Despite virtually everything in the consumer world being unnecessarily stuffed to the gills with RGB LEDs, they seem to sell like hotcakes. I was told earlier this year by one company that when they added RGBs to their most popular product, it outsold the non-RGB version 6:1 in the following six months. If you like it or loathe it, RGB is here to stay. But not all RGB-equipped devices have to be a dire shade of color.

Enter G.Skill’s Trident Royal memory. This product was easily one of the stars of Computex, despite still only being a prototype. Most modern DDR4 memory today with LEDs use a top bar above the memory PCB with some form of plastic diffuser, akin to a stage light, in order to get a softer glow from a very bright LED. What G.Skill has done is implement a crystalline like diffuser cap to its memory, taking advantage of photon reflections as much as diffraction.

The best way to describe it is that this memory belongs in a jewellery shop. It was presented on a spinning plinth, and the crystalline cap on the memory adds that a level of feeling expensive that normally comes with expensive gemstones or a decent Swarovski trinket. The crystalline looking cap is likely some form of molded plastic, as with other caps, however it is as transparent as it needs to be, both hiding the LEDs but also creating a uniform color intensity across the module.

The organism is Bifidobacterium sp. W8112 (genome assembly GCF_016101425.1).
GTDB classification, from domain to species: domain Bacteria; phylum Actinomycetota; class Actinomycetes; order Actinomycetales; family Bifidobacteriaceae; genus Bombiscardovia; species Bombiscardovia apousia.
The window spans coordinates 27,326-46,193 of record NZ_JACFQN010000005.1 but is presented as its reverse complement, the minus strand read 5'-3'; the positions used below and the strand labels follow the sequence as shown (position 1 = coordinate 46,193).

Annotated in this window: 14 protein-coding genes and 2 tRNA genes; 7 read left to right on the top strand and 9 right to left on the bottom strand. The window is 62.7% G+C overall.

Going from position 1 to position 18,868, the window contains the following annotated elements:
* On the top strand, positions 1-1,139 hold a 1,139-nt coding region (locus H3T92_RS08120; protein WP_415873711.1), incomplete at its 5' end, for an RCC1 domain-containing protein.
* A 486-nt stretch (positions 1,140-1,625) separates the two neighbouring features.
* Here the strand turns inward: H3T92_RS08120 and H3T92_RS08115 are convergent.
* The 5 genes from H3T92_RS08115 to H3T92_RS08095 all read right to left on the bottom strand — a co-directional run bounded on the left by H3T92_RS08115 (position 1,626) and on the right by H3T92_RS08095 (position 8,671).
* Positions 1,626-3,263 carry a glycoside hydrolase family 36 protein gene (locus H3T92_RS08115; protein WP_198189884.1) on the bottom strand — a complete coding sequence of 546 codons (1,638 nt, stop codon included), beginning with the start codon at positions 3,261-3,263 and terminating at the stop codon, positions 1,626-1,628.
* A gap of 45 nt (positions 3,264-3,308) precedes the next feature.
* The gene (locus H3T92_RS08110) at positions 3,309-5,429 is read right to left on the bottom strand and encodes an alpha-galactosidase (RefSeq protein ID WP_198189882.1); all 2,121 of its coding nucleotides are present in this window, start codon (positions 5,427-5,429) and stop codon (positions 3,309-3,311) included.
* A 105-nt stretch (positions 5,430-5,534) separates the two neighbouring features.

G.Skill were asking for feedback at the show, and it makes sense that they should reserve this treatment for their high-end or high-capacity multi-module kits. The only downside is that unlike G.Skill’s current memory, it doesn’t have a name directly on the top to identify the brand, however as of yet they are the only company putting on a demo with this.

Want to keep up to date with all of our Computex 2018 Coverage?
 
Laptops
 
Hardware
 
Chips
 
Follow AnandTech's breaking news here!
POST A COMMENT

30 Comments

View All Comments

  • shabby - Thursday, June 14, 2018 - link

    facepalm.jpg Reply
  • FreckledTrout - Thursday, June 14, 2018 - link

    /shakes head Reply
  • boozed - Thursday, June 14, 2018 - link

    The expression "Christ on a bendy bus" also comes to mind. Reply
  • BedfordTim - Friday, June 15, 2018 - link

    This is what happens when technological progress stops. Reply
  • Hxx - Thursday, June 14, 2018 - link

    bahaha guys i know the next trends... they will start embedding jewlery in computer parts to make them all SHINY AND SPARKLY. I love it cant wait lol Reply
  • boozed - Thursday, June 14, 2018 - link

    New market opportunities for Swarovski and The Bedazzler. Reply
  • sgeocla - Friday, June 15, 2018 - link

    Make room for Swarripper 32 cores .64 carat Reply
  • PeachNCream - Thursday, June 14, 2018 - link

    This is an innovative and unique idea and it represents the pinnacle of technological achievement by the computer industry over the last three years. What you see here is the the result of the most ingenious, forward-thinking engineering of any OEM. G.Skill shatters all of the performance barriers we've come to accept as insurmountable with their new plastic strip. The company's name should change to G.Skillz so the rest of the industry can tremble in its shadow. Reply
  • boeush - Thursday, June 14, 2018 - link

    Its shadow? You meant you say its crystalline glow, of course! Reply
  • PeachNCream - Thursday, June 14, 2018 - link

    Oh, well yeah that would make more sense. I stand corrected. Reply

Log in

Don't have an account? Sign up now